Surveys find that the majority of adolescents in fact do experiment with substances by 12th grade. What might start out as fun times seeking novel and intense experience with friends or the use of prescribed medication under doctor’s care may transition into a reliance on using a substance for relief from the significant stress that adolescents regularly are confronted with. When life is difficult, adults and youth alike often look to drugs as a solution. For adolescents, who are still developing their coping skill sets while confronting more adult level problems for the first time, this is particularly worrisome.
Of great concern, is the opioid prescription drug epidemic. Long considered a public health crisis by the Center for Disease Control, people often assume that ‘medications’ that are prescribed are safe. Relative to adolescents, 1 in 12 high school seniors reported past-year nonmedical use of a prescription pain reliever with 1 in 20 reported abusing OxyContin—making these prescription opioids the most commonly abused drugs by adolescents. (Monitoring the Future (MTF) survey). However, research suggests that abuse of these medications may actually open the door to heroin use. Nearly half of young people who inject heroin surveyed in three recent studies reported abusing prescription opioids before starting to use heroin. Some individuals reported switching to heroin because it is cheaper and easier to obtain than prescription opioids (NIDA). Sadly, each one of us reading this article can probably think of one or more young persons we know of who qualify as “addicted youth”. And you have to wonder, why are all of us, in so much pain?
Perhaps we’ve taken the psychopathology model to the extreme without first contemplating how we have lost our way? As a psychologist, I am well-steeped in pathology and its identification. However, ensuring that our children’s and adolescents’ health and well-being are nurtured and health life styles encouraged before we set out on the quest for abnormality seems essential to finding our way home.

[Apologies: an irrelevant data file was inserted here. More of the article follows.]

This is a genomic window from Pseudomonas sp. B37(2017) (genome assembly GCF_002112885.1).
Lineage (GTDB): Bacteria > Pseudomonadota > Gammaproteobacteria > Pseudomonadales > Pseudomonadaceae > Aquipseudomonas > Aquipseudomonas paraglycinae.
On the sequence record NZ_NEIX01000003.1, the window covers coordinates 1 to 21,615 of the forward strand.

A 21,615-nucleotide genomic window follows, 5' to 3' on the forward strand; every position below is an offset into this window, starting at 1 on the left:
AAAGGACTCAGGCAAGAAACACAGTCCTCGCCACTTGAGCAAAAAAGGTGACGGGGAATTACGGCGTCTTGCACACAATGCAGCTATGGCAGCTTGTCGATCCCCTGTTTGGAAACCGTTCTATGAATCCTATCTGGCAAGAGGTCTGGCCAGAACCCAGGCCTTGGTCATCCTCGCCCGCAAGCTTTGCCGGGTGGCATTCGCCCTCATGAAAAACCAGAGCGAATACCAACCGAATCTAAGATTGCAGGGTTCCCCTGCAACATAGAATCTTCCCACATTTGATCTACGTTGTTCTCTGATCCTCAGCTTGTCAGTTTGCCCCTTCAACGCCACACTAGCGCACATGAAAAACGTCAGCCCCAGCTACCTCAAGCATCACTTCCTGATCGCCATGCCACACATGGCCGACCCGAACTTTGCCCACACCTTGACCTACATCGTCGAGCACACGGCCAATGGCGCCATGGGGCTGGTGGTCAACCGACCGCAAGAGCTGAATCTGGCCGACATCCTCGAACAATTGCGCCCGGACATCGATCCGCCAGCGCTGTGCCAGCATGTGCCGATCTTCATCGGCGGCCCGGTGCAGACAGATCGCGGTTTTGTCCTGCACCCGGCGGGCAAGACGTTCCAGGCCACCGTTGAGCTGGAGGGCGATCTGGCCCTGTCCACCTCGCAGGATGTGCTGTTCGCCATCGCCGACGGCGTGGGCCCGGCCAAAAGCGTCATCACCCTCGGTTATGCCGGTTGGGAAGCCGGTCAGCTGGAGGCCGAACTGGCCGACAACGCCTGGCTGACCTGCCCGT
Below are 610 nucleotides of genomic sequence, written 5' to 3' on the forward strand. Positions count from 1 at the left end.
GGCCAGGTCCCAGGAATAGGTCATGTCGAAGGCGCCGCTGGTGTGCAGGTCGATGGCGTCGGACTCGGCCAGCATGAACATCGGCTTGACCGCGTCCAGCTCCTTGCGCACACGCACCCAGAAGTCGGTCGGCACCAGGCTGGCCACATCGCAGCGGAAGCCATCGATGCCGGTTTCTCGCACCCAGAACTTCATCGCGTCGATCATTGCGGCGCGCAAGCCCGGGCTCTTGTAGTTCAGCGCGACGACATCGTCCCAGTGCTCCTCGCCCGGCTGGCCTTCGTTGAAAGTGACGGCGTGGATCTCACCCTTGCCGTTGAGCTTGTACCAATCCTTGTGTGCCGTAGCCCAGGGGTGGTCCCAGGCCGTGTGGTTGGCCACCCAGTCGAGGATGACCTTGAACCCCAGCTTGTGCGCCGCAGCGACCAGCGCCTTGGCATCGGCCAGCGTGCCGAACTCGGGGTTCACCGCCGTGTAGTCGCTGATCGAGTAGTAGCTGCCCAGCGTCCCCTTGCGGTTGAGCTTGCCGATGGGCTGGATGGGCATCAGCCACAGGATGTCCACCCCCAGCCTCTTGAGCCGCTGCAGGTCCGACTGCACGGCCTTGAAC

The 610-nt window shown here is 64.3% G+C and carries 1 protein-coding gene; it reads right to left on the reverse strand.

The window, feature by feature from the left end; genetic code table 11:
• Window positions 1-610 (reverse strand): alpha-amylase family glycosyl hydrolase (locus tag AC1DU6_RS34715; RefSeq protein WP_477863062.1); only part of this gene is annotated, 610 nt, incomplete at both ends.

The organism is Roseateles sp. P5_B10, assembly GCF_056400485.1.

I’m excited that our organization, MC4ME (www.mc4me.org) will be bringing Dr. Sam Himelstein to Ann Arbor, April 15-17, as I believe mindfulness approaches to substance use are quite promising, as both preventative and treatment options with adolescent populations seeking relief from suffering. Sam’s deep understanding of addiction issues and adolescents will undoubtedly make this an excellent training opportunity. While the developmental period of adolescence, coupled with the 24/7 technology access this generation has been raised on can be perfect storm for numbing out, it is also an excellent period to engage a young person’s curiosity for tuning in. What a gift to learn about mindfulness in this formative period of their lives! Experiences that validate the importance of remaining centered, accepting things as they are and teachings that emphasize responding over reacting as well as loving kindness towards others and ourselves can have real staying power so that healthy habits of mind are cultivated. Mindfulness encourages Tuning In versus Numbing Out. Why wouldn’t we want this for our children?
Mary F. Spence, PhD, is a Clinical and Educational Psychologist in the Ann Arbor area who practices and teaches mindfulness in schools and within her private practice. She is on the Board of Michigan Collaborative for Mindfulness in Education, a nonprofit dedicated to developing compassionate and mindful school communities throughout Michigan where all students thrive. She can be reached at firstname.lastname@example.org, www.mc4me.org, or https://www.facebook.com/mc4menpo/?ref=hl.